Liverpool reverse decision to use government furlough scheme
Club were criticised for placing around 200 non-playing staff on furlough on Saturday
Liverpool have decided to reverse the decision to place some non-playing staff on the Government’s furlough scheme. Photograph: Oli Scarff/Getty/AFP
Liverpool have reversed a controversial decision to put around 200 non-playing staff on furlough following widespread criticism of their plans to use the government’s coronavirus job retention scheme.
The world’s seventh-richest football club announced on Saturday that it was to follow Newcastle, Tottenham, Norwich and Bournemouth in furloughing non-playing staff during the coronavirus crisis, with the taxpayer effectively paying 80 per cent of the wages of those affected and the club paying the remaining 20 per cent.
However, amid a barrage of criticism from former players and supporters, and following talks between the chief executive, Peter Moore, and the club’s owner, Fenway Sports Group, Liverpool have performed a U-turn and Moore has issued a public apology for the tawdry episode.
In an open letter from Moore to Liverpool supporters, the chief executive wrote: “We have consulted with a range of key stakeholders as part of a process aimed at achieving the best possible outcome for all concerned. A range of possible scenarios were considered, including but not restricted to: applying to the Coronavirus Job Retention Scheme which pays 80 per cent of salary and guaranteeing the 20 per cent payment; applying to the Coronavirus Job Retention Scheme with a guarantee to reimburse monies received at a later date and, thirdly, finding an alternative means to cover our furlough costs.
“It is as a direct result of this extensive consultation and our own internal deliberations at various levels throughout the Club that we have opted to find alternative means despite our eligibility to apply for the Coronavirus Job Retention Scheme.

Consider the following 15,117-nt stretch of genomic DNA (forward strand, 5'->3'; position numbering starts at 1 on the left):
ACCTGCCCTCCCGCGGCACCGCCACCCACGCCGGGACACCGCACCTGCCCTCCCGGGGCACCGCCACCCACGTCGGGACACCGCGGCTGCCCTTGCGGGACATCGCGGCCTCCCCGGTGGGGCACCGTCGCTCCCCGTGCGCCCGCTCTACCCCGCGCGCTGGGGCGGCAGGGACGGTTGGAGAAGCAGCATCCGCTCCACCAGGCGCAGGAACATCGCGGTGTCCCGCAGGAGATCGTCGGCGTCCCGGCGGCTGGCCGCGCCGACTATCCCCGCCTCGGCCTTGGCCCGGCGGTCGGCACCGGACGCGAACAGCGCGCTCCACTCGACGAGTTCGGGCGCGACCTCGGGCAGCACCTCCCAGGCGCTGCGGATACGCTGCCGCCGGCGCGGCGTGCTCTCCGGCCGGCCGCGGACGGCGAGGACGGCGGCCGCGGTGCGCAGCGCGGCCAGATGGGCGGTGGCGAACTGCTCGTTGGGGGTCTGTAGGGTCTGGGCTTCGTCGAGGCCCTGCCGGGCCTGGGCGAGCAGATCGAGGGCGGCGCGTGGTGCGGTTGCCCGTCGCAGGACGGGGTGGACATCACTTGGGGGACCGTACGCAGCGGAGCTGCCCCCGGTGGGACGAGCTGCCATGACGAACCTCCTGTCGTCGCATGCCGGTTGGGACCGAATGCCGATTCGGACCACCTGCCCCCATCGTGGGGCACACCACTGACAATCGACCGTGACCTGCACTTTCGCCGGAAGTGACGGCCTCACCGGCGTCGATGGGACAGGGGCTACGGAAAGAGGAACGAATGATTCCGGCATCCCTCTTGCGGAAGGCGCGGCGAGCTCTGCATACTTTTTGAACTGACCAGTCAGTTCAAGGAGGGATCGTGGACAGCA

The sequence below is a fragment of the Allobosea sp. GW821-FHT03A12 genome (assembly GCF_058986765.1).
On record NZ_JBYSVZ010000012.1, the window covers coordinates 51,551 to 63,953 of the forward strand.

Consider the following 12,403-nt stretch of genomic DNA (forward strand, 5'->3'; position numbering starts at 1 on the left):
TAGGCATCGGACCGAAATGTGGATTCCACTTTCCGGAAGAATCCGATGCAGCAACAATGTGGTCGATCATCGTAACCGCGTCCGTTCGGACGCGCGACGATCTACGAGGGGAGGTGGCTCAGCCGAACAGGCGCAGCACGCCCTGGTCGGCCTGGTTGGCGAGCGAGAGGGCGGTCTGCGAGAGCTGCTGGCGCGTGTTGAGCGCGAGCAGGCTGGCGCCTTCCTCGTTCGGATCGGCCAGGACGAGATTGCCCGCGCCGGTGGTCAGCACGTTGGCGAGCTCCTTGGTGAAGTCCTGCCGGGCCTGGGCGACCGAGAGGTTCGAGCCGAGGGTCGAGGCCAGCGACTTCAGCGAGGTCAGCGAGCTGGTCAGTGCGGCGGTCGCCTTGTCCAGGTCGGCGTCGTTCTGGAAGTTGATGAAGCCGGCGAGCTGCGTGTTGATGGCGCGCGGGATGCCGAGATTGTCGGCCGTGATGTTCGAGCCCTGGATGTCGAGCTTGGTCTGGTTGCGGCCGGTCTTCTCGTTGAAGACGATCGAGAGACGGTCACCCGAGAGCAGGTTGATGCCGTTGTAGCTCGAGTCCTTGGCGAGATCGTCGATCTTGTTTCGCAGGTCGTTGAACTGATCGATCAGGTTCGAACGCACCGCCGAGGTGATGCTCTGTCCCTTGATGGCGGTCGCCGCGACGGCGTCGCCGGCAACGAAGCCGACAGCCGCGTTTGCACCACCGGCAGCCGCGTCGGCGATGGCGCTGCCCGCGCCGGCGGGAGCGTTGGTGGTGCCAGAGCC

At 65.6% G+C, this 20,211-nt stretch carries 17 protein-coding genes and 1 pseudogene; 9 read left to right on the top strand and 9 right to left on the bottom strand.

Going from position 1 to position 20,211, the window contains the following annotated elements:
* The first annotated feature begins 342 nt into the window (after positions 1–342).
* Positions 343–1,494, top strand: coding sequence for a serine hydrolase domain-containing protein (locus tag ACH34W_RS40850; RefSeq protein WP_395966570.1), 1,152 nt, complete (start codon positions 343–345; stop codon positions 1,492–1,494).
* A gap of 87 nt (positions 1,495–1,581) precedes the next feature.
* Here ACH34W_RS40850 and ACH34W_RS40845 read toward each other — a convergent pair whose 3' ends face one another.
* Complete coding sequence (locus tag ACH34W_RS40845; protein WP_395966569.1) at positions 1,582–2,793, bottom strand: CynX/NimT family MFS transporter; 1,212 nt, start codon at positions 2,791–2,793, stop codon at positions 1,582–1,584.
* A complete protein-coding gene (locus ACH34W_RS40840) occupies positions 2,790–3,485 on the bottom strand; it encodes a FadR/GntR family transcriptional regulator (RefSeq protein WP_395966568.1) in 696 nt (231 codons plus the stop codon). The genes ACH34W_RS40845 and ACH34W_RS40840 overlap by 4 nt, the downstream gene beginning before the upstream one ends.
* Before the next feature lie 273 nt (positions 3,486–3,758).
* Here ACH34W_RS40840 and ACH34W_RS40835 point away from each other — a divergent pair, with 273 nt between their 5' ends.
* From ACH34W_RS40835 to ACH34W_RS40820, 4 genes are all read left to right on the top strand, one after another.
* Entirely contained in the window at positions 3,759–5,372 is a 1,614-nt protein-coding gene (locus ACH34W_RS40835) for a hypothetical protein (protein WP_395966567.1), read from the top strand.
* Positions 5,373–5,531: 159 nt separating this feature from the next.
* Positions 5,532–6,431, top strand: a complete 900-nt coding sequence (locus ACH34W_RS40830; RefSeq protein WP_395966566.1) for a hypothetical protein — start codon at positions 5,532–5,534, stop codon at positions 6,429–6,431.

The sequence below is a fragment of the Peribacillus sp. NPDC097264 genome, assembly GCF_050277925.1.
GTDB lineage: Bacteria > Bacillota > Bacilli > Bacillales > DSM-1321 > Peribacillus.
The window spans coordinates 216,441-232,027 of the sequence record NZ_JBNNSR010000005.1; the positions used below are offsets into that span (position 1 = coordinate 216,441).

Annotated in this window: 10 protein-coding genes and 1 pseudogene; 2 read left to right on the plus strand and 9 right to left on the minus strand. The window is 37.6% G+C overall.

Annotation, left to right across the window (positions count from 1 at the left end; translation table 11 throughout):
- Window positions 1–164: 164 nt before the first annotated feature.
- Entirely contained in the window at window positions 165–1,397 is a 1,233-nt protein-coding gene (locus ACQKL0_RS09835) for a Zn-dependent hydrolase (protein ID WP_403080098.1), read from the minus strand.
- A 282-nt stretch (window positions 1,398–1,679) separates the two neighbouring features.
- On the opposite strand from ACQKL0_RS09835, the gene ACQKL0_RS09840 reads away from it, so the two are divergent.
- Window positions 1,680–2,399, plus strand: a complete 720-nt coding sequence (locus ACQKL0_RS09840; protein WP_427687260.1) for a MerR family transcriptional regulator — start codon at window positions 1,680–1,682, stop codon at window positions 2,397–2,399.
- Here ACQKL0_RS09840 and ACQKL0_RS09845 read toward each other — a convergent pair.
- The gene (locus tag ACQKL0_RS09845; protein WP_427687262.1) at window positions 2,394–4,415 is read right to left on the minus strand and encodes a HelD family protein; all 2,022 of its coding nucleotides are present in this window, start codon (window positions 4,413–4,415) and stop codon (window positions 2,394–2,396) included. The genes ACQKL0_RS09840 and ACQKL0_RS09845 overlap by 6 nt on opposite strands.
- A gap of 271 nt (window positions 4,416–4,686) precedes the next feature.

“We believe we came to the wrong conclusion last week to announce that we intended to apply to the Coronavirus Retention Scheme and furlough staff due to the suspension of the Premier League football calendar, and are truly sorry for that.”
Liverpool have held talks with representatives of the supporters’ union Spirit of Shankly and local MPs over the climbdown but Moore warned the financial impact of the crisis on a club that only recently posted a pre-tax profit of £42m for 2018-19 remained severe.
He added: “Our intentions were, and still are, to ensure the entire workforce is given as much protection as possible from redundancy and/or loss of earnings during this unprecedented period. We are therefore committed to finding alternative ways to operate while there are no football matches being played that ensures we are not applying for the government relief scheme.
“We would like to acknowledge the great army of staff and casual workers who work tirelessly to ensure Liverpool is a club that operates to the highest of standards. But in the spirit of transparency we must also be clear, despite the fact we were in a healthy position prior to this crisis, our revenues have been shut off yet our outgoings remain. And like almost every sector of society, there is great uncertainty and concern over our present and future.
“Like any responsible employer concerned for its workers in the current situation, the Club continues to prepare for a range of different scenarios, around when football can return to operating as it did before the pandemic. These scenarios range from best case to worst and everything in between. It is an unavoidable truth that several of these scenarios involve a massive downturn in revenue, with correspondingly unprecedented operating losses. Having these vital financial resources so profoundly impacted would obviously negatively affect our ability to operate as we previously have.
“We are engaged in the process of exploring all avenues within our scope to limit the inevitable damage. We thank the many amazing people in our club, at all levels, who are committed to helping us do just that, despite the complexity and unpredictability in the world and our industry.” - Guardian